Walking the dog this afternoon through still treacherously icy-slushy streets, my attention was drawn up. A huge blue jay was squawking and jumping from limb to limb at the top of a tall tree. I paused to see what the fuss was about, and watched as the jay tried again and again to break into a squirrel's nest up there. No sign of the squirrel, and eventually the bird flew off, cranky and still screeching. Jays are in the corvidae family, related to crows, and the incident reminded me of something that happened a few years ago.
I rose before dawn, as usual, to get ready for school, but stopped by the window at the top of the stairs, my attention drawn by a huge racket on the lawn below. In the gray morning light, a crow and a squirrel were in a stand off, both screaming. The crow's voice was a deep and resonate aaw aaw aaw and the squirrel was a lot more buzzy and nasal, anh anh anh. They circled each other on the ground beneath a tall oak tree, and as I stared, absorbed in the drama, I noticed something dark about the size of a pine cone between them.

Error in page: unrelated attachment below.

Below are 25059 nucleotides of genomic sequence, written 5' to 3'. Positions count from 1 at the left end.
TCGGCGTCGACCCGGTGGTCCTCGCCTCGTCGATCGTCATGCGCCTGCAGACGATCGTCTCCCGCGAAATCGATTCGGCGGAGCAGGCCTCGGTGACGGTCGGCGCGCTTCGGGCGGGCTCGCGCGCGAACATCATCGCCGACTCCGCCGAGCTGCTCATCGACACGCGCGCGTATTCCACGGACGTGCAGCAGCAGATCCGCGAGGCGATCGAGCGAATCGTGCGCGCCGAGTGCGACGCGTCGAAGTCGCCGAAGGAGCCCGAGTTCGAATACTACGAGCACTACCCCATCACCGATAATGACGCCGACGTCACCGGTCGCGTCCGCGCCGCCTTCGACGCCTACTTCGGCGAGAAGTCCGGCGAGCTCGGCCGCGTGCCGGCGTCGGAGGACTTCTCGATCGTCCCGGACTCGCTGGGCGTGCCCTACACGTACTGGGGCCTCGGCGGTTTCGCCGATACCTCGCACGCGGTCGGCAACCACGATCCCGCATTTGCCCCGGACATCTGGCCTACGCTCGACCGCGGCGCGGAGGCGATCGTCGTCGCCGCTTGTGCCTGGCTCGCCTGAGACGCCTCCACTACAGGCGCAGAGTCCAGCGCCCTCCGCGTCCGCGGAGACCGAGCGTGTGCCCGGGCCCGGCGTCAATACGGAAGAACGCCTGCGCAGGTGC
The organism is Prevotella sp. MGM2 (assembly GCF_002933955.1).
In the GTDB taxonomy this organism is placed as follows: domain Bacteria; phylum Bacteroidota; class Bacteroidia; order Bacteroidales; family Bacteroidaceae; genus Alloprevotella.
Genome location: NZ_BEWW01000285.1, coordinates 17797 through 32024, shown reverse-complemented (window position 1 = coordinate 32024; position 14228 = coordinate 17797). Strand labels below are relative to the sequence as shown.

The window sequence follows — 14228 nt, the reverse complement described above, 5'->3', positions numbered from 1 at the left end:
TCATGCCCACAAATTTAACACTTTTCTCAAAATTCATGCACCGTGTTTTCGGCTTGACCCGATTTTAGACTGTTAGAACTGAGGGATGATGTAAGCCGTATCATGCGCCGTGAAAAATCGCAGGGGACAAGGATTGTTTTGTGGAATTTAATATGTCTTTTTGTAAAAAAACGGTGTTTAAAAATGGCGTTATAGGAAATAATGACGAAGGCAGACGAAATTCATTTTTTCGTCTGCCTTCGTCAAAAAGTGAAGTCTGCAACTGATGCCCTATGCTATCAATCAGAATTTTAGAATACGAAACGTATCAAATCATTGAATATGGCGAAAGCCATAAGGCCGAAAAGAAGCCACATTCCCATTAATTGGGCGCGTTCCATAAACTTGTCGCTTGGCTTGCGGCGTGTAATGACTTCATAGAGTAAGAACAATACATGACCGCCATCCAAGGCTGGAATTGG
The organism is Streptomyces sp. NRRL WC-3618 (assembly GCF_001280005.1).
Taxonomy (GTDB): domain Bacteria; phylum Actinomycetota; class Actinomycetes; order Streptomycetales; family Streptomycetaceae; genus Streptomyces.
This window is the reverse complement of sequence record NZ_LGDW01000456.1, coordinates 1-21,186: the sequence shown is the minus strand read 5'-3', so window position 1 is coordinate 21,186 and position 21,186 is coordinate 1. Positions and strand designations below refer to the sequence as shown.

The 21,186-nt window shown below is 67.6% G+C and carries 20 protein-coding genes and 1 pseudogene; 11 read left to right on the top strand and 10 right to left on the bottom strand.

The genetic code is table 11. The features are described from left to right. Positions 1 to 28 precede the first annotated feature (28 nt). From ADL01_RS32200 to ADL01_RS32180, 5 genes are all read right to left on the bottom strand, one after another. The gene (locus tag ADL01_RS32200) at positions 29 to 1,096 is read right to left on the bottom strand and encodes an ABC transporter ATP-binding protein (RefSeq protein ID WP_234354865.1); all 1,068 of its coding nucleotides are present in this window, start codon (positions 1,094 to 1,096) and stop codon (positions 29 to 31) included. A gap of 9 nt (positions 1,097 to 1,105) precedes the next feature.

When the thing squirmed feebly, the crow leapt forward slashing its beak at it, but the squirrel, too, dashed toward the tiny creature and picked it up by the nape of its neck-- it was her baby, fallen from the knot of dry leaves that was her nest 40 feet above. The crow stretched its wings and flew in fury at the squirrel, but she anticipated, and dodging its talons, raced to the tree trunk.
With what must have been super-species strength, she climbed steadily, but without that customary squirrel speed, carrying her young one. The crow was not to be deprived so easily; it dove again and again at her, still calling loudly, and two other crows flew to see what the ruckus was all about. One landed in the branch that she had to use to enter the nest, but she did not pause. She barreled into the black bird, knocking it back, and darted to safety, leaving the crows circling and shrieking in rage and frustration.